Vintage Tobacciana: Ashtrays

Back in the day smoking was considered glamorous and sexy and an aid to all manner of good things, like weight loss and dealing with nerves.

While smoking is no longer considered de rigueur these days, items related to tobacco use are desirable and highly collectible. Think ashtrays, lighters, vesta and cigarette cases, pipes and tobacco tins.

And I’ll be honest, I love this sort of thing. Maybe it’s because my maternal grandparents were smokers when I was young. (I have a Camel lighter that belonged to my grandfather. My brother has their marble ashtray.)

Tobacciana items draw me like a moth to a flame…and I’m not the only one. I sell a fair amount of vintage ashtrays of all sorts. Not for huge amounts of money. Most are “bread and butter” items. Still if the price is right I pick them up.


Here’s a peek at what sells…

Folks love vintage glass advertising ashtrays, particularly from establishments no longer in business. This is a lot I bought in 2016 from an estate sale for $6. They were dusty/grimy, but nothing a good sudsy soak wouldn’t fix. I sold them as a lot, but in retrospect I could have charged more!

SOLD for $55 plus shipping.

The Rocky Bend ashtray (paid $3.19) was a no-brainer. No, it wasn’t valuable but it was so cool.

SOLD for $24 plus shipping.

Vintage ashtrays from well-known establishments sell too. This Goodwill find ($5.79) was an atypical image for Trader Vics and didn’t take long to sell.

SOLD for $40 plus shipping.

Even1970s amateur pieces appeal to collectors, like this fresh and fun ashtray.

SOLD as part of a group of different types of splatter ceramics.

This 1960s cast iron and glass piece weighed a ton and I knew would be tricky/expensive to ship, but what a BIG, fantastic look. Rather wish I had kept this! It was perfection.

SOLD for $38 plus shipping.

This 1970s ceramic ashtray is 7.5″ in diameter and offers a whole lot of grooviness. (This one hasn’t sold.)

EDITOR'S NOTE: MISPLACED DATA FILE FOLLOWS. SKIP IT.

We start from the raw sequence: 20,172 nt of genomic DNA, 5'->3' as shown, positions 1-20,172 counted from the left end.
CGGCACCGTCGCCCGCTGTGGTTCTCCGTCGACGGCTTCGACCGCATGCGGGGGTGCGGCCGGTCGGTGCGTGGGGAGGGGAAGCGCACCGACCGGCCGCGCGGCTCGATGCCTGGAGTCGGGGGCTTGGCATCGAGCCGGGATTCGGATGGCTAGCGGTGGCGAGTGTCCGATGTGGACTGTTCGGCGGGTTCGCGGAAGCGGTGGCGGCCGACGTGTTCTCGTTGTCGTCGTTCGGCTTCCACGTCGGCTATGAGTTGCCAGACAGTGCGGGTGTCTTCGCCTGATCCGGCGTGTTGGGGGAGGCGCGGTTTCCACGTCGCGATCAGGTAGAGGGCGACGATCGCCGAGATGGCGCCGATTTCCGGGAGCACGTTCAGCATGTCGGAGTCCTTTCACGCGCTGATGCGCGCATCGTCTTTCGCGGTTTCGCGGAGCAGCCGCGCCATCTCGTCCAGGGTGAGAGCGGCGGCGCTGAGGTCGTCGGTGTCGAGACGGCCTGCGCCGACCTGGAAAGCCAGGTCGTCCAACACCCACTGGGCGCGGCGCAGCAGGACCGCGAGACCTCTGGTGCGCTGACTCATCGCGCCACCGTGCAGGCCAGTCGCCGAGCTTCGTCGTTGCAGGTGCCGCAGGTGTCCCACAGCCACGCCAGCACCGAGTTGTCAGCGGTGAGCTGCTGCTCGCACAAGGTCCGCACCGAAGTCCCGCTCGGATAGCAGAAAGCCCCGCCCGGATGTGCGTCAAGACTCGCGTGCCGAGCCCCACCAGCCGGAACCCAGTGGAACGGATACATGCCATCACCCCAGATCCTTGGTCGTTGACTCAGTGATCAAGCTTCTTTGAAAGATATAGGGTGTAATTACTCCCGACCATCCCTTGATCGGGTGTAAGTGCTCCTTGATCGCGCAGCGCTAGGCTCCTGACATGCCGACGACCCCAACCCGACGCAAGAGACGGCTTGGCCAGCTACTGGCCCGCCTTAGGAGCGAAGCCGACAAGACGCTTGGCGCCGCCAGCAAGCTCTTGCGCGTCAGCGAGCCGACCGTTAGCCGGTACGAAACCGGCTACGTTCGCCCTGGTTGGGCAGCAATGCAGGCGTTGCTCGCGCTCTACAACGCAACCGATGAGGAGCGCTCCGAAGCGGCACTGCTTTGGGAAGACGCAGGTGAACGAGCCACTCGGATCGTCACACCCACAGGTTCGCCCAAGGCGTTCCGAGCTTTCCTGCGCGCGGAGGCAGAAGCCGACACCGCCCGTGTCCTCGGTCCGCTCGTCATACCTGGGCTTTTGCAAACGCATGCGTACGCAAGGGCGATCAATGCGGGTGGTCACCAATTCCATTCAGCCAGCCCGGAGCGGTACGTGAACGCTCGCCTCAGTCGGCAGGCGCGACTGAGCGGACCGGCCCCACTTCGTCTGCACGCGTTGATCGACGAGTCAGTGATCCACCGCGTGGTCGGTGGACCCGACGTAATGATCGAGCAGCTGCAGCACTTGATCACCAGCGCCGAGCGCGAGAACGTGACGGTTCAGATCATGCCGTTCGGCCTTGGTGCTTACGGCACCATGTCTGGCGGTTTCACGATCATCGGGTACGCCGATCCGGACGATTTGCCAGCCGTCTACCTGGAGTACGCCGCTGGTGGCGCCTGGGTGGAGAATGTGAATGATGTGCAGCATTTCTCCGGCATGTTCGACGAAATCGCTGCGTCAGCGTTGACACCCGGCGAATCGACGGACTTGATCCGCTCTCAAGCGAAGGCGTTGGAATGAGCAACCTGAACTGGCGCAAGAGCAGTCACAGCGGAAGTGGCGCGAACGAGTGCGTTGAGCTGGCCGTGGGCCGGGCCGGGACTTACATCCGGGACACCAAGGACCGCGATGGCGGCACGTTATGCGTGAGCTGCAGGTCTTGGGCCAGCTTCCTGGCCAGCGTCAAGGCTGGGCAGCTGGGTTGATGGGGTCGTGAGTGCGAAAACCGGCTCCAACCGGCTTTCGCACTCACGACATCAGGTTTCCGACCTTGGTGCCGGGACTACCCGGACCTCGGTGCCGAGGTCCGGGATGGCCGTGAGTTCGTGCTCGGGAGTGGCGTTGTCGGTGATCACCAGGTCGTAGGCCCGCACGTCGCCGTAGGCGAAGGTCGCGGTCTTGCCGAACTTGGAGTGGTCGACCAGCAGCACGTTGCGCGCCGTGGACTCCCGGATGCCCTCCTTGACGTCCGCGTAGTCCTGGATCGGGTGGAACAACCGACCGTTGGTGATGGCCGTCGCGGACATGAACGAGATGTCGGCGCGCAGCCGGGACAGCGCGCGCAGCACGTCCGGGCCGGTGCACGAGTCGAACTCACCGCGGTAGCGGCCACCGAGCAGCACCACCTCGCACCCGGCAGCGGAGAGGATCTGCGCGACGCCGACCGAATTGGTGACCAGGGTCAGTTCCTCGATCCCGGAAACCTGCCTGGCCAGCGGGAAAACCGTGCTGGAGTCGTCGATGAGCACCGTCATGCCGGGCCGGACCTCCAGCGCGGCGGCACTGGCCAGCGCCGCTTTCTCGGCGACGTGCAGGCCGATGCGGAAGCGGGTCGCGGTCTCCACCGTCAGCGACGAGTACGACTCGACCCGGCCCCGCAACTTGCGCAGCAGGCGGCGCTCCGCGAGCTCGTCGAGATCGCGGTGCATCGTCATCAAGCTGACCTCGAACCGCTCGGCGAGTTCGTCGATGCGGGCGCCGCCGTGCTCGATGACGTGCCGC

This brass ashtray weighed over nine pounds. It was insanely big and heavy (obviously) but it was fantastic. I HAD to buy it!

SOLD for $40 plus shipping.

This cigar ashtray was not so old (1997) but scarce. It became someone’s Father’s Day gift.

SOLD for $50 plus shipping.

I know some folks shy away from buying (and selling) ashtrays seeing them as obsolete or because of their association with a dirty and dangerous habit. But nowadays ashtrays can be used for a variety of purposes. They are perfect as candy dishes, receptacles for coins or serving lemon wedges on a bar cart. And honestly some are just fabulous decor pieces.

Here’s what I’m looking for these days…

Vintage glass advertising pieces, particularly quirky and scarce ones.

I rather like the funeral home ashtray with the old-style phone dial.

Photo by an eBay seller.

This Uncle John’s Pancake House ashtray is one from my personal collection. I worked here as a waitress one summer before heading off to college. (Actually one of my brothers and several cousins worked here as well.) The restaurant in my hometown closed decades ago though it exists elsewhere. I believe this ashtray is quite scarce as I haven’t found any for sale online. (I may eventually try to sell it!)

Mid-century modern kidney-shaped and atomic ceramic ashtrays

The graphic quality of these is amazing!!

Photo by Henry Z. De Kuyer

Figural ashtrays

Ashtrays with faces, animals, people appeal to many folks. This brass devil ashtray is popular (selling from $12 up to $70) but it’s not one that I’d want in my house!

Perhaps the only ones I am NOT buying not are clear glass or anything fussy or with florals.


To be honest this is only the tip of the iceberg when it comes to talking about ashtrays but I hope it’s whet your appetite to learn more and perhaps consider collecting or selling them.

Wishing you happy hunting,

Karen

6 comments

  1. Hey Karen, I hope you and your family are doing well. I love that iron and glass piece. Very cool. I have friend who smokes cigars and it would’ve been perfect for him!

    Liked by 1 person

  2. Hi Karen, I didn’t realize Uncle John’s was a franchise. I spent many a late night there back in the 70s. It was the only place open all night? If you ever decide to sell let me know. I’ll use it as a pin tray on my dresser. I have a book of matches in my keepsake box.
    I too sell a lot of tobacciana. And I also have a small collection from my favorite places across the world.

    Linda

    Liked by 1 person

  3. I LOVE vintage ashtrays, and collect them! I like how heavy the glass is, and how cool and smooth. I have never smoked, and only know one person who does, not in my area so I don’t have to smell it. The cast iron and glass piece is gorgeous.

    Liked by 1 person

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